Cosmic Ripples in Space and Time: Largest Number of Gravitational Wave Detections to Date

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Two Black Holes Merge

Two black holes merge to become one. Credit: NASA

Key points:

  • An international team of scientists, including Australian researchers from the ARC Centre of Excellence for Gravitational Wave Discovery (OzGrav), have collaborated on a study released today, presenting the largest number of gravitational wave detections to date — 90 detections!
  • Gravitational waves are cosmic ripples in space and time that are caused by some of the most violent and energetic processes in the Universe, like supernovas, merging black holes, and colliding neutron stars — city-size stellar objects with a mass about 1.4 times that of the Sun.
  • The newest gravitational wave detections come from the second part of the third observing run which lasted from November 2019 to March 2020. There were 35 new gravitational wave detections in this period: 32 detections were from pairs of merging black holes; 3 were likely to come from the collision of a

    Gravitational Wave Mergers Graphic

    Graphic depicting the gravitational wave mergers detected since the historic first discovery in 2015. Credit: Carl Knox (OzGrav, Swinburne University of Technology)


Of these 35 new events, here are some notable discoveries (the numbers in the names are the date and time of the observation):

  • Two mergers between possible neutron star — black hole pairs. These are called GW191219_163120 and GW200115_042309, the latter of which was previously reported in its own publication. The neutron star in GW191219_163120 is one of the least massive ever observed.
  • A merger between a black hole and an object which could either be a light black hole or a heavy neutron star called GW200210_092254
  • A massive pair of black holes orbiting each other, with a combined mass 145 times heavier than the Sun (called GW200220_061928)
  • A pair of black holes orbiting each other, in which at least one of the pair is spinning upright (called GW191204_171526)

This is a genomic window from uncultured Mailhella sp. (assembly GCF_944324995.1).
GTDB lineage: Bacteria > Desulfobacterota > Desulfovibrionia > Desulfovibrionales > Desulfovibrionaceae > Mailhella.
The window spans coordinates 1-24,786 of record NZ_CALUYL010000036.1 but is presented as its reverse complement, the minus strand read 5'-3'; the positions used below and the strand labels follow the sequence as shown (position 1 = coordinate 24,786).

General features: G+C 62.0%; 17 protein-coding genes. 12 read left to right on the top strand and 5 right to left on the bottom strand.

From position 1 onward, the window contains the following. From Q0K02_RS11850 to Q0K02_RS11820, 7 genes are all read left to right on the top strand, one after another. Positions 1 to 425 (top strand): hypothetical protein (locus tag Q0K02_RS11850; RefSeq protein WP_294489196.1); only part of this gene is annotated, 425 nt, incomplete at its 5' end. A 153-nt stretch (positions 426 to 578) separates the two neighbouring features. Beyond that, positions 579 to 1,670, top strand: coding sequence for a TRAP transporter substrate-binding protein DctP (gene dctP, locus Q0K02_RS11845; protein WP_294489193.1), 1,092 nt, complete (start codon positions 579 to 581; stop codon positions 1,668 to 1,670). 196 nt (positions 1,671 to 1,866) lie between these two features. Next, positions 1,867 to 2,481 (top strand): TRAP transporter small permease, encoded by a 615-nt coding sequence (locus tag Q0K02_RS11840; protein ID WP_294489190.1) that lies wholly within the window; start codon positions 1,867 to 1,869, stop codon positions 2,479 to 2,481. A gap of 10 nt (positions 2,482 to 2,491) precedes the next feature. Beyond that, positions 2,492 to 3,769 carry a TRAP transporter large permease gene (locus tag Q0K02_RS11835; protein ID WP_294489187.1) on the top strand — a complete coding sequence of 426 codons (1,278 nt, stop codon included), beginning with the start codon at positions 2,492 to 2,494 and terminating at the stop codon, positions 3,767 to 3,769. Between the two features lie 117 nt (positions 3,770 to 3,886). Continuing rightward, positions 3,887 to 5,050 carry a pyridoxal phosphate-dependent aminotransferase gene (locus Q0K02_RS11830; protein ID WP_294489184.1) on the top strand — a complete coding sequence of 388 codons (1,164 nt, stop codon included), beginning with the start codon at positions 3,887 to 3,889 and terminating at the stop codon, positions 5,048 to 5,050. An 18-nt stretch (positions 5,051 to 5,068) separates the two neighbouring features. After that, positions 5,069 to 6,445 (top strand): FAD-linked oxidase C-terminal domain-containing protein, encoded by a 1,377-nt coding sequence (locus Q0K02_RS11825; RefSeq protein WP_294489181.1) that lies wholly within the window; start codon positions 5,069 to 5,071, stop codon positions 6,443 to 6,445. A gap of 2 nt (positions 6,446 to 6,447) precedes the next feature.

• A pair of black holes orbiting each other which have a combined mass 112 times heavier than the Sun, which seems to be spinning upside-down (called GW191109_010717)
  • A ‘light’ pair of black holes that together weigh only 18 times the mass of the Sun (called GW191129_134029)

The different properties of the detected black holes and neutron stars are important clues as to how massive stars live and then die in supernova explosions.

“It’s fascinating that there is such a wide range of properties within this growing collection of black hole and neutron star pairs,” says study co-author and OzGrav PhD student Isobel Romero-Shaw (Monash University). “Properties like the masses and spins of these pairs can tell us how they’re forming, so seeing such a diverse mix raises interesting questions about where they came from.”

Not only can scientists look at individual properties of these binary pairs, they can also study these cosmic events as a large collection — or population. “By studying these populations of black holes and neutron stars we can start to understand the overall trends and properties of these extreme objects and uncover how these pairs came to be,” says OzGrav PhD student Shanika Galaudage (Monash University) who was a co-author on a companion publication released today: ‘The population of merging compact binaries inferred using public alerts for possible detections are typically released within a few minutes of the observation. Rapid public alerts are an important way of sharing information with the wider astronomy community, so that telescopes and electromagnetic observatories can be used to search for light from merging events — for example, merging neutron stars can produce detectable light.

Says Dr. Aaron Jones, co-author and postdoctoral researcher from The University of Western Australia, “It’s exciting to see 18 of those initial public alerts upgraded to confident gravitational wave events, along with 17 new events.”

After thorough and careful data analysis, scientists then decipher the shortlist of gravitational-wave detections, delving into the properties of the systems that produced these signals. They use parameter estimation, a statistical technique to learn information about the black holes and neutron stars, such as their masses and spins, their location on the sky and their distance from the Earth.

Future detections

All of these detections were made possible by the global coordinated efforts from the continuous gravitational waves, and of course new surprises!

For more on this research, read Massive “Tsunami” of Gravitational Wave Detections Breaks Record.

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Jack Mananta